Winged Low Rider: Learning Experiences 09/05


I was flying a Piper Arrow out of the Tamiami airport, south of Miami, for some touch-and-go landings on a windy, crystal clear morning after a cold front had blown through. I taxied out, did the run-up and took off, making right traffic. Even with a right quartering crosswind, I managed to complete three circuits uneventfully.

After my fourth landing, I noticed the view out the windshield looked different: The nose appeared lower than normal, about eight inches or more. Not good. Fully engaged in the touch-and-gos go portion, I was too fast to stop in the runway remaining. I also worried that applying maximum braking and trying to stop would cause a prop strike. I really had no idea how much clearance the prop had from the runway. With the crosswind I had, the airspeed around 70 KIAS and the nose pointing down, the nosewheel was beginning to shimmy badly. The quickest, easiest thing to do at this point was to get airborne, which I did.

On the upwind, I told the tower I had a problem with the nosegear but was getting three green lights. I figured I would have to deal with a collapsed nose strut on the upcoming landing. I asked for the runways full length, planned to perform a soft-field landing and planned not to use brakes to stop the plane.

Buffeted by the strong crosswind on final, I danced down the runway from one main gear to the other, trying to keep the nose off the ground as long as possible. When it finally came down, I relished in the fact that I did not have a prop strike. I coasted to the end of the runway and on to the taxiway without braking and taxied back to the ramp.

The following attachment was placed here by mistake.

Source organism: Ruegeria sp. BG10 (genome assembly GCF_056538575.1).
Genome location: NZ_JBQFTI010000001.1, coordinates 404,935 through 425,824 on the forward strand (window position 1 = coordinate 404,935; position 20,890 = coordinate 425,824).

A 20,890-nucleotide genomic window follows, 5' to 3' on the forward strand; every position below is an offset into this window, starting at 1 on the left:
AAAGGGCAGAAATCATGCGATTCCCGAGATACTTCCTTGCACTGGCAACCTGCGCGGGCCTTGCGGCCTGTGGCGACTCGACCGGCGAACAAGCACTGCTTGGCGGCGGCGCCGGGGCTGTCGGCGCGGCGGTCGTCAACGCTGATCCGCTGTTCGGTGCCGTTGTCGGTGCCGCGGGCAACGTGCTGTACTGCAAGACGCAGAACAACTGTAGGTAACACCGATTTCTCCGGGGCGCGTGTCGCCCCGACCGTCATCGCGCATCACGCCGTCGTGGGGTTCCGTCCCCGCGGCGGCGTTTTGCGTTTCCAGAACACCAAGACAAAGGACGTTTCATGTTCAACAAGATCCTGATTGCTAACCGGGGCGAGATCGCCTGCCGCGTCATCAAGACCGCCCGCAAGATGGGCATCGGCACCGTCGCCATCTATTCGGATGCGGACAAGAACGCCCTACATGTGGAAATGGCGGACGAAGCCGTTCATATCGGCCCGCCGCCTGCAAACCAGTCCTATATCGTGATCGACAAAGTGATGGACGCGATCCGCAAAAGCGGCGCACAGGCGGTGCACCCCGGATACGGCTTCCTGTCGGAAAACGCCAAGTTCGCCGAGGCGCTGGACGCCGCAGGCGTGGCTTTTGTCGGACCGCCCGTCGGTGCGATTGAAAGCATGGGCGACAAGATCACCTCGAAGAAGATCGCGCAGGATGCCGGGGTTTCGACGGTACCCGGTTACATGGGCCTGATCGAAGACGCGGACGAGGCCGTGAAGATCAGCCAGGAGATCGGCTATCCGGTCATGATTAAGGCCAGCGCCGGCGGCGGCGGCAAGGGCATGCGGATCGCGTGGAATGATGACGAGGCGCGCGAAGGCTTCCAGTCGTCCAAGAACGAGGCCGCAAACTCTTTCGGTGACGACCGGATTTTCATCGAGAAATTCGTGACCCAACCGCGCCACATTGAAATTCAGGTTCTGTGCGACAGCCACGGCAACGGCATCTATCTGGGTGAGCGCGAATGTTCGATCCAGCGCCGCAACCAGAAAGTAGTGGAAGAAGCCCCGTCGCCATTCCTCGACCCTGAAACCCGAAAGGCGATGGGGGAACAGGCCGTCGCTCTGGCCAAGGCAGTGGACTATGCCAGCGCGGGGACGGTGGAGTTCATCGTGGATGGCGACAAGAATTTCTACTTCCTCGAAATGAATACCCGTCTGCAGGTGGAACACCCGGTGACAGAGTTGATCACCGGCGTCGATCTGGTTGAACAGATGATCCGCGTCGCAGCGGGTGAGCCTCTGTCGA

After shutting down, I got out and took a look at the nose gear, which made the Arrow look like a low-rider with wings. Apparently, an O-ring seal in the strut had let go in the cold (for south Florida) weather, allowing the nitrogen in it to leak out.

Many takeoffs and landings-along with running a mental checklist of what-ifs-helped me deal with a situation that remains unexplored in the Arrows POH. While a flat nose strut leading to a prop strike isnt the end of the world and rarely causes any injuries, the airplane wasnt damaged and soon flew again.

Downhill Density Altitude
Most of us think of density altitude as something that causes problems on takeoff or on a climb. It can also bite you on landing.

It was a nice, but hot and humid morning as my wife and I returned from our short flight in search of the perfect Sunday brunch. Following another plane already in the pattern, I self-announced a mid-field entry for the downwind and, because of the slower aircraft in front of me, delayed my initial descent from pattern altitude longer than normal. In my Skylane, with its barn-door flaps, being higher than normal and at the top of the white arc on short final is not a problem.

But, much to my surprise, I floated more than halfway down the 3000-foot runway. I decided that a go-around was in order and, despite the Skylanes modified, more powerful engine, cleared by only 30 or 40 feet the 50-foot tall stand of trees which live almost half a mile from the end of the runway.

Density altitude changed our airports normal 1300 msl elevation to about 3200 feet, significantly increasing our landing distance. Review your POH. Density altitude is an issue on landing and on takeoff.


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